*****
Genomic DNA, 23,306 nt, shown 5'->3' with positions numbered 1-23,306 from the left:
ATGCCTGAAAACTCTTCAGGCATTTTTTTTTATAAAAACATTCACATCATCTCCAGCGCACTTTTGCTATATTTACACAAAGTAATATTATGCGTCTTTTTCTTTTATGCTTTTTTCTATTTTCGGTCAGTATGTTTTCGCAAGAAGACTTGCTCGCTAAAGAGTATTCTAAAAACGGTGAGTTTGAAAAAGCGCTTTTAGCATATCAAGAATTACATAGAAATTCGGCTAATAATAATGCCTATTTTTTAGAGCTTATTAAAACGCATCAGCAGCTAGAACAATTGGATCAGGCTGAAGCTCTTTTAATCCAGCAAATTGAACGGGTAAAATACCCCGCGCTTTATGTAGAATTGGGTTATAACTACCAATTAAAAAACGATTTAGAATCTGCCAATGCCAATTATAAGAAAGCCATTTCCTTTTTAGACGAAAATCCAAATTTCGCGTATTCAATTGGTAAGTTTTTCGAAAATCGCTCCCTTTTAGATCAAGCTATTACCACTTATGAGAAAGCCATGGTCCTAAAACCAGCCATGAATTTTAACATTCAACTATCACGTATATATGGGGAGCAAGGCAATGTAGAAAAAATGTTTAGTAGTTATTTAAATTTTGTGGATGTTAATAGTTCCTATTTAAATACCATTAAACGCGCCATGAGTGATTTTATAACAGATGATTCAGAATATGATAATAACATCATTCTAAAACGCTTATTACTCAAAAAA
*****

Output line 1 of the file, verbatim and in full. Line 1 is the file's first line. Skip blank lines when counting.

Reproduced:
Genomic DNA, 23,306 nt, shown 5'->3' with positions numbered 1-23,306 from the left: